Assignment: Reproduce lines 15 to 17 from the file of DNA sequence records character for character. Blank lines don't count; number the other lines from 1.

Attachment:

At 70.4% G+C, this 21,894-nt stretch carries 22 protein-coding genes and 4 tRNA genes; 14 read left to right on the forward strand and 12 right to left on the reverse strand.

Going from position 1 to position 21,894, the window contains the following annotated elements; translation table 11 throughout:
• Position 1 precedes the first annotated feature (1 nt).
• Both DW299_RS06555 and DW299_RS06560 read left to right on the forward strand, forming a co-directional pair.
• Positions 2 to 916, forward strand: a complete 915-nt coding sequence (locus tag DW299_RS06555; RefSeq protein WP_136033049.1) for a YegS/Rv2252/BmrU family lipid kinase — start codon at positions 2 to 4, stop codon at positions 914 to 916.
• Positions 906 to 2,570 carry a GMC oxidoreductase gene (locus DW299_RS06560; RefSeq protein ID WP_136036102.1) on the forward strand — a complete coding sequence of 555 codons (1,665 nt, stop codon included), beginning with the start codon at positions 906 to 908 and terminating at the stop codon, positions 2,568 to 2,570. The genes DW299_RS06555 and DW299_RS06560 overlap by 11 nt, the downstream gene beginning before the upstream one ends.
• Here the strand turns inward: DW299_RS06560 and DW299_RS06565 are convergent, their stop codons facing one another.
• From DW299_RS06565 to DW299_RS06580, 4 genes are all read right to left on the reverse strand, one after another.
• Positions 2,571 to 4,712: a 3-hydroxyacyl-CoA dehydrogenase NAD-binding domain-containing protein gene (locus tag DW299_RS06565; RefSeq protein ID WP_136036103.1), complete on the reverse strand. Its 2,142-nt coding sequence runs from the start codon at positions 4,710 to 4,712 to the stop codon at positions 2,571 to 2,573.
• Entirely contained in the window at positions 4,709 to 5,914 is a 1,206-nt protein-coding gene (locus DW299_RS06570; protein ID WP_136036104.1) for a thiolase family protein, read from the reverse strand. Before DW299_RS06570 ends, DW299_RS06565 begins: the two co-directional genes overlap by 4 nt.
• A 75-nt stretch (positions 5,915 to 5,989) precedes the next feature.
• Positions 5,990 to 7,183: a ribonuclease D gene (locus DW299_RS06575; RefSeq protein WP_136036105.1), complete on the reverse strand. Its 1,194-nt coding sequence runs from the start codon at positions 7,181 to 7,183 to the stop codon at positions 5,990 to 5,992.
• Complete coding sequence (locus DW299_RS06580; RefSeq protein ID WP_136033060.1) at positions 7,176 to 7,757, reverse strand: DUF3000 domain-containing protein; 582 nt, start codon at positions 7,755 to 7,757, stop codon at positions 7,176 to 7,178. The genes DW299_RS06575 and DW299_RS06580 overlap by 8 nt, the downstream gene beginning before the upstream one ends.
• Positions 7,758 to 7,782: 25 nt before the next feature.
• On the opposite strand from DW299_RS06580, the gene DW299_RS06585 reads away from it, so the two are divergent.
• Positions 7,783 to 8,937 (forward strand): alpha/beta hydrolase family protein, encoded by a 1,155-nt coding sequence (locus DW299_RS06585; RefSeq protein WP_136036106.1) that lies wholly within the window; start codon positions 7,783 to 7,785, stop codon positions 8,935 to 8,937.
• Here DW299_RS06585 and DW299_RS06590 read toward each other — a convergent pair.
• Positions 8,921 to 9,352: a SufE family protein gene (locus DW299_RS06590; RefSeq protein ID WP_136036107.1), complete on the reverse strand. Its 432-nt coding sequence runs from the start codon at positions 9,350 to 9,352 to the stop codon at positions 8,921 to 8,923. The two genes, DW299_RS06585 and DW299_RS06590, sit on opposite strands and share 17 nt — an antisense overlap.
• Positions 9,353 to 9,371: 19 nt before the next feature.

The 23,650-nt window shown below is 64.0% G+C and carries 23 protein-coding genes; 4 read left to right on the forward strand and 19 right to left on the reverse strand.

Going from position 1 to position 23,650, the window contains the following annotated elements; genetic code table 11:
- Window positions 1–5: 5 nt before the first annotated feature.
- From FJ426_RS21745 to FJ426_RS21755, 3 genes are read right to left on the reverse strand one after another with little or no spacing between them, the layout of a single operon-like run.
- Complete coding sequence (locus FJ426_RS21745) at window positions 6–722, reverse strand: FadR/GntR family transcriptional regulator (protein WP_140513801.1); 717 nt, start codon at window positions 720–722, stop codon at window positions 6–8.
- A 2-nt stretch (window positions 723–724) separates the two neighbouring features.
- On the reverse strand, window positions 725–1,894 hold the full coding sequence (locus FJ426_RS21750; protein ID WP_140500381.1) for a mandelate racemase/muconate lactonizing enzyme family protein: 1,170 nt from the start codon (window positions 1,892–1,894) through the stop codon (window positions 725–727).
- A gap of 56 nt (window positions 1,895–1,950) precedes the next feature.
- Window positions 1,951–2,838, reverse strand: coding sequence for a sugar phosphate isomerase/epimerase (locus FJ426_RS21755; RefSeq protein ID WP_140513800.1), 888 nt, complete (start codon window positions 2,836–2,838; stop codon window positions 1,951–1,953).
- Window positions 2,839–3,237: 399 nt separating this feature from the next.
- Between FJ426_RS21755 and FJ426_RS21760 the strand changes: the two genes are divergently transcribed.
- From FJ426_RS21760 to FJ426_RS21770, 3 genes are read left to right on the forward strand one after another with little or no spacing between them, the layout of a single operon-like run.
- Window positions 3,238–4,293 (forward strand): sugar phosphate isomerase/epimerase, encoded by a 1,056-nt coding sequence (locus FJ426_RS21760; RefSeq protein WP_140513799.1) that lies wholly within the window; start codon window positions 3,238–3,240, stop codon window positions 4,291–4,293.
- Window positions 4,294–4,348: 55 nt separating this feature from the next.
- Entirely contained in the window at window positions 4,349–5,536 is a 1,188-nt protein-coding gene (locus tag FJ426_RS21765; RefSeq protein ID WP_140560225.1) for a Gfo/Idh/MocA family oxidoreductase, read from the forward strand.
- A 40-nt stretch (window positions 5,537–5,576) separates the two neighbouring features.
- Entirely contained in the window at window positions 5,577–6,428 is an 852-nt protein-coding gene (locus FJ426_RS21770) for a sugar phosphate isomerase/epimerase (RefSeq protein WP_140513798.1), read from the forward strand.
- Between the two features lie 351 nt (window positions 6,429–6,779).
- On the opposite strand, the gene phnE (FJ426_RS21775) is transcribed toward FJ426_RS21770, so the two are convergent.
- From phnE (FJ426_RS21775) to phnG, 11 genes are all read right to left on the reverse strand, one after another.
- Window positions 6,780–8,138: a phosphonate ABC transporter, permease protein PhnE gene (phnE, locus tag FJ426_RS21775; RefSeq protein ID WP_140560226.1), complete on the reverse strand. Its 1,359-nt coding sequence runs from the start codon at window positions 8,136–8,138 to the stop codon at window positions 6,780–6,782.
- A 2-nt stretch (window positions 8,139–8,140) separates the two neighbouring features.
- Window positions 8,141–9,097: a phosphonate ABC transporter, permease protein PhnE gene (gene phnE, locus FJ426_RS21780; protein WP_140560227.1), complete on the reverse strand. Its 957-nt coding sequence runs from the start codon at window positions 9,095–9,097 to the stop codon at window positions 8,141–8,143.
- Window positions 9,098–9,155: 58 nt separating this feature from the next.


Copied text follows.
• On the opposite strand from DW299_RS06580, the gene DW299_RS06585 reads away from it, so the two are divergent.
• Positions 7,783 to 8,937 (forward strand): alpha/beta hydrolase family protein, encoded by a 1,155-nt coding sequence (locus DW299_RS06585; RefSeq protein WP_136036106.1) that lies wholly within the window; start codon positions 7,783 to 7,785, stop codon positions 8,935 to 8,937.
• Here DW299_RS06585 and DW299_RS06590 read toward each other — a convergent pair.